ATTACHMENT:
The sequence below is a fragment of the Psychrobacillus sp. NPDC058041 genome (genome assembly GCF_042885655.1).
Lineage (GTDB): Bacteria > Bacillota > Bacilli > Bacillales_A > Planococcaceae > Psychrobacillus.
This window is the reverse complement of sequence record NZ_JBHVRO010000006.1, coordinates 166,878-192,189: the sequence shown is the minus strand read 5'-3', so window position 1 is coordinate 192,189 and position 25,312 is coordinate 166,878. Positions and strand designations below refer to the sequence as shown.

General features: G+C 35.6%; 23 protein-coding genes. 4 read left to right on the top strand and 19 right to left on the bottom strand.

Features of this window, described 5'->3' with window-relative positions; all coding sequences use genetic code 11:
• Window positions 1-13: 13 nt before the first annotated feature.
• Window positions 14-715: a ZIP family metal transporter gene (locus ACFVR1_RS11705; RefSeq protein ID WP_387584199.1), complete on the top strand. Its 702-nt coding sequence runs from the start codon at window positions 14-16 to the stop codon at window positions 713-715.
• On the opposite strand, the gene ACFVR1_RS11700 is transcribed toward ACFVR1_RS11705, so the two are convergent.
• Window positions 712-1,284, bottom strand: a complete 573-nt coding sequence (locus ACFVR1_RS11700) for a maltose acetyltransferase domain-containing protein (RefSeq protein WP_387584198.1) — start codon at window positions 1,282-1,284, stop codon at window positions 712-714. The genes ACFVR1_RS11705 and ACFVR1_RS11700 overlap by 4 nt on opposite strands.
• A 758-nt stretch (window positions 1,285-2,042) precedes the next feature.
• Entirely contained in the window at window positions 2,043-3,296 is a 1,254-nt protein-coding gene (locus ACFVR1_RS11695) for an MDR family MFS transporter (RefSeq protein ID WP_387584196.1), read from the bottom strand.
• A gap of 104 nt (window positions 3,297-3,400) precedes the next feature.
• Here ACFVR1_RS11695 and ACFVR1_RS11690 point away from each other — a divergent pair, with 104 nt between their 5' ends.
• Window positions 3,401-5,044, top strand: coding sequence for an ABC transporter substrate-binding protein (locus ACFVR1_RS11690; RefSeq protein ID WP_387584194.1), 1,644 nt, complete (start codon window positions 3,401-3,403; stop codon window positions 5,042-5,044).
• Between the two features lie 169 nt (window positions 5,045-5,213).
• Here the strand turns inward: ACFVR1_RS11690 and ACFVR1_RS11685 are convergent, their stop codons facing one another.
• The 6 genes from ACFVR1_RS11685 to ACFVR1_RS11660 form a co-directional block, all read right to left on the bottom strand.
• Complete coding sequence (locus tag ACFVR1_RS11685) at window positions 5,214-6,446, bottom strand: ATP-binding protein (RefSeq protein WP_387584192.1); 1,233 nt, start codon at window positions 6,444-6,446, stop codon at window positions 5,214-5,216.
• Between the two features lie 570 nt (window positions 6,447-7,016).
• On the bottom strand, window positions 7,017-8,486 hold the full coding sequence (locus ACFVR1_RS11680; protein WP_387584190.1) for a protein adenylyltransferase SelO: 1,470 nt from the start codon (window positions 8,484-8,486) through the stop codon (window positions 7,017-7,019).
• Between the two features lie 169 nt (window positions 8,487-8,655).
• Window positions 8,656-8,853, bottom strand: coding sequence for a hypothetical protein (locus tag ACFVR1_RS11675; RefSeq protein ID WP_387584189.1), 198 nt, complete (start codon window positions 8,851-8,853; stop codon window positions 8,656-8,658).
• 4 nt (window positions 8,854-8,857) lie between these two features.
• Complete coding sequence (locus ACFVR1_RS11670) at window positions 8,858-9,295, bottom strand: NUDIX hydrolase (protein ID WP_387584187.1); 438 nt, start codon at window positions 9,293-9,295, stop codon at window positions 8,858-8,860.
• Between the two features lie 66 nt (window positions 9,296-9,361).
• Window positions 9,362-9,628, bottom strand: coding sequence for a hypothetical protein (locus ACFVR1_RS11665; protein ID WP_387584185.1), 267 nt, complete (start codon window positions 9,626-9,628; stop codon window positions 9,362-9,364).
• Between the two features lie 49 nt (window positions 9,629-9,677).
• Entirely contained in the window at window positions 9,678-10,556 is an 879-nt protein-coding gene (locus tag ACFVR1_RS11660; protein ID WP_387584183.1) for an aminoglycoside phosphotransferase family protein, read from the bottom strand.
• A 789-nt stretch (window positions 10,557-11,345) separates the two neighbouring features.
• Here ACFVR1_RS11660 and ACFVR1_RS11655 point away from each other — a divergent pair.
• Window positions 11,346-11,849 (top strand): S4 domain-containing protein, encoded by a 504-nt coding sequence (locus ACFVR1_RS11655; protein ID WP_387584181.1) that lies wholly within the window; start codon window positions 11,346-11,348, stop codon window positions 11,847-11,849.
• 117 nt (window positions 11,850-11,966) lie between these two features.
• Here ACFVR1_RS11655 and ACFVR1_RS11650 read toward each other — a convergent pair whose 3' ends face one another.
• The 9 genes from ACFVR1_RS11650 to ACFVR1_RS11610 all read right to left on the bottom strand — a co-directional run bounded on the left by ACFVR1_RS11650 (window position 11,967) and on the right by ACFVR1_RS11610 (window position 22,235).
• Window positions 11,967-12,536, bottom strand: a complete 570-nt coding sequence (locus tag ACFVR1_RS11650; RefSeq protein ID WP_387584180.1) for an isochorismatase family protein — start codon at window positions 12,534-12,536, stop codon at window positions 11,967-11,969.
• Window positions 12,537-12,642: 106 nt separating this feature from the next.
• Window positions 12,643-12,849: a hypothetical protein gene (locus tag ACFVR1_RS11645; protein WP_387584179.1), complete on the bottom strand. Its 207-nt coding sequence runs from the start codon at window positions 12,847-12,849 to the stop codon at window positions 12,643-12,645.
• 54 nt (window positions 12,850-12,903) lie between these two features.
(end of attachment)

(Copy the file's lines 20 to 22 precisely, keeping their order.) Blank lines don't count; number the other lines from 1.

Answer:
• On the bottom strand, window positions 7,017-8,486 hold the full coding sequence (locus ACFVR1_RS11680; protein WP_387584190.1) for a protein adenylyltransferase SelO: 1,470 nt from the start codon (window positions 8,484-8,486) through the stop codon (window positions 7,017-7,019).
• Between the two features lie 169 nt (window positions 8,487-8,655).
• Window positions 8,656-8,853, bottom strand: coding sequence for a hypothetical protein (locus tag ACFVR1_RS11675; RefSeq protein ID WP_387584189.1), 198 nt, complete (start codon window positions 8,851-8,853; stop codon window positions 8,656-8,658).